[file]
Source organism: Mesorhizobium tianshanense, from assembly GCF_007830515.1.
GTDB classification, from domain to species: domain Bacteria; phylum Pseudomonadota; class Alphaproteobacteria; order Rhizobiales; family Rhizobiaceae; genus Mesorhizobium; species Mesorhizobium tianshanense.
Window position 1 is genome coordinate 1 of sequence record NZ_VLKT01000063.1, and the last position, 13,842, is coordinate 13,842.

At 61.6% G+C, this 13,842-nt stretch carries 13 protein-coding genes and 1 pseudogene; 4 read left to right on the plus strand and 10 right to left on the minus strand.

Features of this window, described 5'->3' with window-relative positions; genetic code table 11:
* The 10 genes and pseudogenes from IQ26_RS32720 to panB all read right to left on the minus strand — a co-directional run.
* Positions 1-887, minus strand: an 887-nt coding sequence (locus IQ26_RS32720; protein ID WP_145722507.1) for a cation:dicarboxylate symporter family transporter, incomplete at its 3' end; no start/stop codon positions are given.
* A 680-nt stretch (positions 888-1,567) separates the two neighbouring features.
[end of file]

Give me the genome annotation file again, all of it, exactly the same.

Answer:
Source organism: Mesorhizobium tianshanense, from assembly GCF_007830515.1.
GTDB classification, from domain to species: domain Bacteria; phylum Pseudomonadota; class Alphaproteobacteria; order Rhizobiales; family Rhizobiaceae; genus Mesorhizobium; species Mesorhizobium tianshanense.
Window position 1 is genome coordinate 1 of sequence record NZ_VLKT01000063.1, and the last position, 13,842, is coordinate 13,842.

At 61.6% G+C, this 13,842-nt stretch carries 13 protein-coding genes and 1 pseudogene; 4 read left to right on the plus strand and 10 right to left on the minus strand.

Features of this window, described 5'->3' with window-relative positions; genetic code table 11:
* The 10 genes and pseudogenes from IQ26_RS32720 to panB all read right to left on the minus strand — a co-directional run.
* Positions 1-887, minus strand: an 887-nt coding sequence (locus IQ26_RS32720; protein ID WP_145722507.1) for a cation:dicarboxylate symporter family transporter, incomplete at its 3' end; no start/stop codon positions are given.
* A 680-nt stretch (positions 888-1,567) separates the two neighbouring features.